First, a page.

NEW YORK (CBSNewYork/CBS News) — Even though he has only won his home state of Ohio, John Kasich said Tuesday that he still hopes to win the Republican presidential nomination at a contested convention.

Kasich sat down Tuesday with Scott Pelley on the “CBS Evening News” to talk about his hopes. Polls have shown that even though he has fallen behind Donald Trump and Sen. Ted Cruz, R-Texas, in the delegate count, he is still the only Republican who is projected to beat Democratic front-runner Hillary Clinton.

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Kasich noted that there have been 10 contested Republican conventions throughout history.

“And of the ten, only three times was the front-runner selected. Seven times it was somebody other than the front-runner,” he told Pelley.

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When Pelley noted that Kasich came in third, Kasich said: “So was Lincoln. I’m not Lincoln, but so was Lincoln.”

But Pelley noted that Kasich was “not the front-runner, you’re not the second-runner. You’re way off in third.”

“So think of it this way. Coke, Pepsi, Kasich, right? You go to the store. You’re with your spouse. And your spouse says, ‘Well yeah, I kind of like that Kasich, but I don’t know that much about him,’” Kasich said. “As we’ve seen more and more of my message be able to be communicated, we’re getting bigger crowds. And that’ll translate into delegates. And delegates will translate into momentum.”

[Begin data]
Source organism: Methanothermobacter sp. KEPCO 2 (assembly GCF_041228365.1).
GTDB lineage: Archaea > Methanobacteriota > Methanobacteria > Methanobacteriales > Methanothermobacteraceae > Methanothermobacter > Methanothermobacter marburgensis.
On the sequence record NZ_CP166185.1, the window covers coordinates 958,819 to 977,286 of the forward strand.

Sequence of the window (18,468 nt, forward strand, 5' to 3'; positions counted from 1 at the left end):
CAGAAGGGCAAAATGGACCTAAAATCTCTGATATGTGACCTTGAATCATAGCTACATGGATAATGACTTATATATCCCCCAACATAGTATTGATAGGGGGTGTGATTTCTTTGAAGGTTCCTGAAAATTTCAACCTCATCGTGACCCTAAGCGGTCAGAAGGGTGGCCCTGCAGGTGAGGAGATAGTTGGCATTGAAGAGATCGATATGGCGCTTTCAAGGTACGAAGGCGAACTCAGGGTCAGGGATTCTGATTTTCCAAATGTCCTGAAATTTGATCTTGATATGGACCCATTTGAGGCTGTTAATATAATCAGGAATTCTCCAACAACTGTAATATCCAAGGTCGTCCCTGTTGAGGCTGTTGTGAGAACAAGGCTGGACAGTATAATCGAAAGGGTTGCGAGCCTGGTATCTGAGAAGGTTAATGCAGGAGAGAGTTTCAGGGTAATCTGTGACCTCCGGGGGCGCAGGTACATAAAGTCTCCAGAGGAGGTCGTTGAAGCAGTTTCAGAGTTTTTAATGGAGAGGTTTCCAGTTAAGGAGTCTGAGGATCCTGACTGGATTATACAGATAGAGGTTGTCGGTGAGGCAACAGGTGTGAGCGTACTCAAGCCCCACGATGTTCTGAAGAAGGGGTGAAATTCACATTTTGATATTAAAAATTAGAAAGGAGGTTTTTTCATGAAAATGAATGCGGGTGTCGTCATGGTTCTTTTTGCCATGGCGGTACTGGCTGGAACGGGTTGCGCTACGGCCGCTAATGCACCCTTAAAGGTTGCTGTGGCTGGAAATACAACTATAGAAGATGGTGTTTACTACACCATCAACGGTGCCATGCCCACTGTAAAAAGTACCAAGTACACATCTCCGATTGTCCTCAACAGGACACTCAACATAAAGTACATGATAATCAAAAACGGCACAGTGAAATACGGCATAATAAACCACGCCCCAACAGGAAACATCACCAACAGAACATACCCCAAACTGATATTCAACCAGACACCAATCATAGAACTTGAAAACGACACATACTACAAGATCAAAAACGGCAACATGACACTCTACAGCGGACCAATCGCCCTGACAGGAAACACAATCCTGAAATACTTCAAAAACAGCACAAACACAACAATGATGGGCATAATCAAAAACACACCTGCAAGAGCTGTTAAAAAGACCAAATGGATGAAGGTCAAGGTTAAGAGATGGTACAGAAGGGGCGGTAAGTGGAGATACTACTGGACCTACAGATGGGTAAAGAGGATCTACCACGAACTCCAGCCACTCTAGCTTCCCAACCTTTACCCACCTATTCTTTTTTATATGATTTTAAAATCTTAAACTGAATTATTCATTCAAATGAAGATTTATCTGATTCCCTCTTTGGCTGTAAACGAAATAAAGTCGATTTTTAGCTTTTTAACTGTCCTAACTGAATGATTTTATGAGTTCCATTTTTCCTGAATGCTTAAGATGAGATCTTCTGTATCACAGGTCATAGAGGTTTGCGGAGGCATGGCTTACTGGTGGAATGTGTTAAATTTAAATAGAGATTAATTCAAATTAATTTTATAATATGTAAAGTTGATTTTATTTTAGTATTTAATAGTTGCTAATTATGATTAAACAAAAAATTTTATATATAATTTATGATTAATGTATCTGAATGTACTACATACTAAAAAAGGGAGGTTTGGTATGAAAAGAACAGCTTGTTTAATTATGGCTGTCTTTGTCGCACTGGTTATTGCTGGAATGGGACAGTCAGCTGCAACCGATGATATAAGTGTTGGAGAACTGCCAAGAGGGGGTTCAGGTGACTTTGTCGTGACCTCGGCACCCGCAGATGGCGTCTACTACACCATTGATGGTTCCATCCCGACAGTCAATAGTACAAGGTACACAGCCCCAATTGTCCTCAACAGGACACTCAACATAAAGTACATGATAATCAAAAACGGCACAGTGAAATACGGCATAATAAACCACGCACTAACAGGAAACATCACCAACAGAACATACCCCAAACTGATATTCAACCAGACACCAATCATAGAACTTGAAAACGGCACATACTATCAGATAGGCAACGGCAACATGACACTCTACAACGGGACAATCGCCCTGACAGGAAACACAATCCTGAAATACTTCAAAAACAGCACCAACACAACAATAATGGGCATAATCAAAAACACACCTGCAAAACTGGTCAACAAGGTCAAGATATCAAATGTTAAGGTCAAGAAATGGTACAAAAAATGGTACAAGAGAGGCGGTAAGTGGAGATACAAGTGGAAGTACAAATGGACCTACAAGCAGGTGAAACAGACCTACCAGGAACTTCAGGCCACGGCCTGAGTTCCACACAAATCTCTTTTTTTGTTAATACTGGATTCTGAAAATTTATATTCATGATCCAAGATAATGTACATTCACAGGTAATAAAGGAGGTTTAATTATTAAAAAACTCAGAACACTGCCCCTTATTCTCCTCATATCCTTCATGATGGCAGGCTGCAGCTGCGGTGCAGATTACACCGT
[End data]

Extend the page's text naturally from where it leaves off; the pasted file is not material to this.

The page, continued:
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Kasich also discussed his proposal for revamping the taxation system.

“Well, we would lower it. It’s sort of the Reagan plan. Twenty-eight, 25, 10 percent with 15 percent capital gain,” he said. “And also, increasing the earned income tax credit so that people at the bottom are going to have the incentives to be able to make more money without being punished.”

Kasich further said he would do away with President Barack Obama’s Affordable Care Act, but would “want to make sure that anybody who has a preexisting condition can still get health insurance.” On the issue of the war against terrorism, he said U.S. combat troops would be on the ground “for sure” in the interest of destroying ISIS.

“It’s not the Kasich White House, it’s all the civilized world that needs to go to war,” he told Pelley.

When Pelley asked Kasich what hardship in his life formed his character, Kasich pointed to a drunken driving crash that killed both his parents in 1987.

“That was tough. I mean ‘tough’ is an understatement. As a kid, you know, I grew up in a blue collar town where, if the wind blew the wrong way, we saw people out of work. I mean I had a great childhood,” he said. “But the most traumatic time in my life was the night I found out that one of my parents was dead — and the other would be soon.”

Pelley also asked whether the party could unite against Cruz and Trump. Kasich’s tone was doubtful.

“I think it’s very, very hard for people to turn around negative impressions in a relatively short period of time,” he said.

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Kasich went on to say he thought the party could unite and name one person, but, “at the end can they win? And in virtually every, as you mentioned at the top, in virtually every poll, I am the only one that beats Hillary Clinton.”